Media Release: Jail Mental Health Study

Having trouble viewing this email? View it as a Web page.

hennepin county sheriff's office

News Release


Media Contact:  Michael Sheehan, 612-919-5918

Sheriff’s Office takes unique look at jail population with a focus on mental illness

September 22, 2016 (MINNEAPOLIS) – The Hennepin County Sheriff’s Office released a study showing approximately half of inmates would benefit from or are in need of mental health services while incarcerated in the Hennepin County Jail.  

During the “One-Day Snapshot Study,” jail medical staff performed full medical assessments for 640 of the 680 inmates in the Jail on July 27, 2016.  Study partners also reviewed other verifiable information for the 68 inmates, including medical histories, public court records, incidents during previous incarcerations, and county records from County Departments.

The analysis showed that 52 percent of the inmates had confirmed indicators or met other criteria associated with mental illness. Thirty-six percent of the inmates had a confirmed mental health diagnosis or concern in the jail’s intake health assessment, or had confirmed prescriptions for Neuroleptic medications. An additional 16 percent of the inmates displayed behaviors associated with serious mental illness or had a significant history connected to mental illness.

“This new information is solid evidence that our jails continue to serve as the largest mental health facilities in the State.   Previous estimates of one-quarter (1/4) to one-third (1/3) were based solely upon inmates who self-identified during a brief health screening process performed by Sheriff’s deputies,” said Hennepin County Sheriff Rich Stanek. “Now that we have better information about the extent of mental illness among jail inmates, we can begin working on better ways to provide the services they need and deserve.”

The health assessments were performed by Registered Nurses from the Hennepin County Medical Center, the medical and mental health service provider of the Hennepin County Jail.  “Hennepin Healthcare System is collaborating with multiple community partners,” said HCMC Psychiatrist Dr. Ian Heath, “including the Hennepin County Sheriff's Office and Hennepin County Human Services Public Health Division, to create an efficient system connecting people with the necessary services and supports to achieve the best plausible outcomes.”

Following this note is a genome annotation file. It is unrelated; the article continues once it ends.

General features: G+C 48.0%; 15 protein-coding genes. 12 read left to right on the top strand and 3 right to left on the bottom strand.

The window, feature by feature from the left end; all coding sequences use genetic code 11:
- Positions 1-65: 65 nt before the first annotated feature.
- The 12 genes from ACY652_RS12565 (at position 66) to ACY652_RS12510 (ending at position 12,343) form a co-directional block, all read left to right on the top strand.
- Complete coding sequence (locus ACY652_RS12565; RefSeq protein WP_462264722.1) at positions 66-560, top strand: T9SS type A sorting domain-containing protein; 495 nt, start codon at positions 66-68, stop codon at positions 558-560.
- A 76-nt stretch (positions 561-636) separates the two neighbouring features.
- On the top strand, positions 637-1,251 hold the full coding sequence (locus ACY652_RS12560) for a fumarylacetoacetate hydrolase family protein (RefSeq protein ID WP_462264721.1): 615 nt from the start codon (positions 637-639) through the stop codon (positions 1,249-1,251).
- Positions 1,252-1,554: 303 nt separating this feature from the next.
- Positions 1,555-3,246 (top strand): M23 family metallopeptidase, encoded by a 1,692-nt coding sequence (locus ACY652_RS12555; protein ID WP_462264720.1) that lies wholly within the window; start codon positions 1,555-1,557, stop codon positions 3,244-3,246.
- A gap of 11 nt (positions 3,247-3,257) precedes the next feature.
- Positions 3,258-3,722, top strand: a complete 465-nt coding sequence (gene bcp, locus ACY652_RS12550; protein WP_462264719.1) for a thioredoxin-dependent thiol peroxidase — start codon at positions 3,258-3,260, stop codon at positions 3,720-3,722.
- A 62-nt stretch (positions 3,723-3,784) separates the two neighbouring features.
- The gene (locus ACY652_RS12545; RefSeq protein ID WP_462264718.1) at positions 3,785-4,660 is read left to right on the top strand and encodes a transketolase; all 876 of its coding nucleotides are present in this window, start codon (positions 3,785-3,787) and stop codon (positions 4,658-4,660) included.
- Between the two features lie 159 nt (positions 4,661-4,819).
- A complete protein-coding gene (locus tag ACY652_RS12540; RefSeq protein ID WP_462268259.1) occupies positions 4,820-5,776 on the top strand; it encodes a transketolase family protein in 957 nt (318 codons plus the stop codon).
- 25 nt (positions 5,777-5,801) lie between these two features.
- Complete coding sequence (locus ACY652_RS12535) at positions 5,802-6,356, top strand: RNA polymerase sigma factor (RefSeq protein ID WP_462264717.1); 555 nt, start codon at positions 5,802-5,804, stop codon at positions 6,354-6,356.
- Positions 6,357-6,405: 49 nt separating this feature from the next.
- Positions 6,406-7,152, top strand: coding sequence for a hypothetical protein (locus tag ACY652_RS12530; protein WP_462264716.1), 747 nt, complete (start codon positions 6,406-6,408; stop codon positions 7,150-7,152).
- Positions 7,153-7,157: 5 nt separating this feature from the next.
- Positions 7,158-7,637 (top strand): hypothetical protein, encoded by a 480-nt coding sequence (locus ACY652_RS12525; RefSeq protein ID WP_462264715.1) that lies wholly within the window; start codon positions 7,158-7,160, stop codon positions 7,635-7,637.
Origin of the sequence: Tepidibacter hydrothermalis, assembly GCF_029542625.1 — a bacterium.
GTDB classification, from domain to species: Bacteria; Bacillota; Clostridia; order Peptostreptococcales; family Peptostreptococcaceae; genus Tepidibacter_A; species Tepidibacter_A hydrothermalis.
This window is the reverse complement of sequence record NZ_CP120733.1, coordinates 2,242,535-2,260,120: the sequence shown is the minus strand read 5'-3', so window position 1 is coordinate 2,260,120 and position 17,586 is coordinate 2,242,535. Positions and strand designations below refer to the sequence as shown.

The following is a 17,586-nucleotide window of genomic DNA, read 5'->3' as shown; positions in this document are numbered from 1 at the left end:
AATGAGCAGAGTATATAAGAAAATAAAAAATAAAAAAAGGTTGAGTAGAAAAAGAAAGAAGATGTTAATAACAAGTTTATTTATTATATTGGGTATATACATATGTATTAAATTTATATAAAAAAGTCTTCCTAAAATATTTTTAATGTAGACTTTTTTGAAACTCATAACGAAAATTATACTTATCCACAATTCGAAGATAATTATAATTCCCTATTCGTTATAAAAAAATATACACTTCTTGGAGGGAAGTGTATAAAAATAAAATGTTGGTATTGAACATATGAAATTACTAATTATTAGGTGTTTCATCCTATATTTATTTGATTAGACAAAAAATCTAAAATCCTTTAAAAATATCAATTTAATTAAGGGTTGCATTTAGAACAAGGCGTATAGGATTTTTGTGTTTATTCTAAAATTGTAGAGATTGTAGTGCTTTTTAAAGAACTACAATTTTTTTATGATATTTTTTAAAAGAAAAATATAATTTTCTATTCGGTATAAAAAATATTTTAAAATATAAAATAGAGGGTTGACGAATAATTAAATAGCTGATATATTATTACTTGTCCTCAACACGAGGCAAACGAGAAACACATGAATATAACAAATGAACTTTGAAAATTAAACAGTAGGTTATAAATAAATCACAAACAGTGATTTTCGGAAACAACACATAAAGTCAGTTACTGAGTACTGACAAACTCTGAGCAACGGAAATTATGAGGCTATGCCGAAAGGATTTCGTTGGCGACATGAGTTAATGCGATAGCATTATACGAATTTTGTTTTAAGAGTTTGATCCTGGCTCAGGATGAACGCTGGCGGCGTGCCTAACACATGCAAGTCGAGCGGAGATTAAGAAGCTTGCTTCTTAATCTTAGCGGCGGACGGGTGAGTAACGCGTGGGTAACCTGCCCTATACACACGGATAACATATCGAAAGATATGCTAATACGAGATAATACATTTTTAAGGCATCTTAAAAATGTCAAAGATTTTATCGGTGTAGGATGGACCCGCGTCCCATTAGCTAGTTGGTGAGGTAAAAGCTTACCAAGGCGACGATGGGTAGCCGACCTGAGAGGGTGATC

Commissioner Jeff Johnson, who chairs the county’s Public Safety Committee along with the Criminal Justice Coordinating Committee said, “Everyone has recognized this as an issue for some time and these numbers confirm the severity of the problem. We need expanded Crisis Intervention Training for police and jail alternatives for the mentally ill that are proven to work as part of the solution.”

Hennepin County Chief Public Defender Mary Moriarty, co-chair of the Behavioral Health Committee, said, “We know that many of our clients struggle with mental health issues and that they should receive treatment, instead of being warehoused in jail or prison.  I hope that this additional information will push the criminal justice system to find better solutions for these clients.”  

The Sheriff’s Office and other Hennepin County agencies have partnered to identify several innovations that they hope will provide enhanced services for inmates who are mentally ill, including the following new initiatives:

  • Registered Nurses will conduct 24/7 health screenings for all inmates during the booking process.
  • Housing/Classification decisions for inmates with mental illness will be based upon acuity levels as determined by Jail medical staff.
  • Inmates will be provided 24 hours’ worth of medications upon release from the Jail, RN’s from HCMC also will oversee this service.
  • The Sheriff’s Office Court “expediter” works to ensure inmates are making reasonable progress through court hearings and evaluations while in custody.  

- HCSO -

Look for more news on the Hennepin County Sheriff's website at